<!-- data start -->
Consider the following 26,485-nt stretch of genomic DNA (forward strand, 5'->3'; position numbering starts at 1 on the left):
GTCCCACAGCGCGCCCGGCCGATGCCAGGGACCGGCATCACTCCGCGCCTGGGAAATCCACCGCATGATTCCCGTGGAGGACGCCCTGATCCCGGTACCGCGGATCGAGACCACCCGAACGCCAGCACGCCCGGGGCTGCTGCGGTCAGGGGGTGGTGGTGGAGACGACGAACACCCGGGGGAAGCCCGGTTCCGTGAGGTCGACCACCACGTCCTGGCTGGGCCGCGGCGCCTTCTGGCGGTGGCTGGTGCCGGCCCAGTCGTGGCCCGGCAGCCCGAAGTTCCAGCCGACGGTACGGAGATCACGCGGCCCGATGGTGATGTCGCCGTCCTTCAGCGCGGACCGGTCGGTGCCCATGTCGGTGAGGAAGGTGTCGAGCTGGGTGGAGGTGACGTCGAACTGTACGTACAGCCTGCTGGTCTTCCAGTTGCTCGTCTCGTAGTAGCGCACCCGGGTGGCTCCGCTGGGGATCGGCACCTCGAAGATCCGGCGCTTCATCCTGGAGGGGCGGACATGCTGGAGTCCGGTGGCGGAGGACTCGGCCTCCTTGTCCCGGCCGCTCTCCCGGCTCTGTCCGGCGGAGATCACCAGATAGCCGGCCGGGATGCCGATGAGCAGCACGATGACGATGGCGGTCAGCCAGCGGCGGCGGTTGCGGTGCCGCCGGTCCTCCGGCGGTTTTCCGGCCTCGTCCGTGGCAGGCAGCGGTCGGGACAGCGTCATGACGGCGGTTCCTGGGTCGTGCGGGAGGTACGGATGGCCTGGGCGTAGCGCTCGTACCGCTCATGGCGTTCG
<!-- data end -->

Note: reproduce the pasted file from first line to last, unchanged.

Consider the following 26,485-nt stretch of genomic DNA (forward strand, 5'->3'; position numbering starts at 1 on the left):
GTCCCACAGCGCGCCCGGCCGATGCCAGGGACCGGCATCACTCCGCGCCTGGGAAATCCACCGCATGATTCCCGTGGAGGACGCCCTGATCCCGGTACCGCGGATCGAGACCACCCGAACGCCAGCACGCCCGGGGCTGCTGCGGTCAGGGGGTGGTGGTGGAGACGACGAACACCCGGGGGAAGCCCGGTTCCGTGAGGTCGACCACCACGTCCTGGCTGGGCCGCGGCGCCTTCTGGCGGTGGCTGGTGCCGGCCCAGTCGTGGCCCGGCAGCCCGAAGTTCCAGCCGACGGTACGGAGATCACGCGGCCCGATGGTGATGTCGCCGTCCTTCAGCGCGGACCGGTCGGTGCCCATGTCGGTGAGGAAGGTGTCGAGCTGGGTGGAGGTGACGTCGAACTGTACGTACAGCCTGCTGGTCTTCCAGTTGCTCGTCTCGTAGTAGCGCACCCGGGTGGCTCCGCTGGGGATCGGCACCTCGAAGATCCGGCGCTTCATCCTGGAGGGGCGGACATGCTGGAGTCCGGTGGCGGAGGACTCGGCCTCCTTGTCCCGGCCGCTCTCCCGGCTCTGTCCGGCGGAGATCACCAGATAGCCGGCCGGGATGCCGATGAGCAGCACGATGACGATGGCGGTCAGCCAGCGGCGGCGGTTGCGGTGCCGCCGGTCCTCCGGCGGTTTTCCGGCCTCGTCCGTGGCAGGCAGCGGTCGGGACAGCGTCATGACGGCGGTTCCTGGGTCGTGCGGGAGGTACGGATGGCCTGGGCGTAGCGCTCGTACCGCTCATGGCGTTCG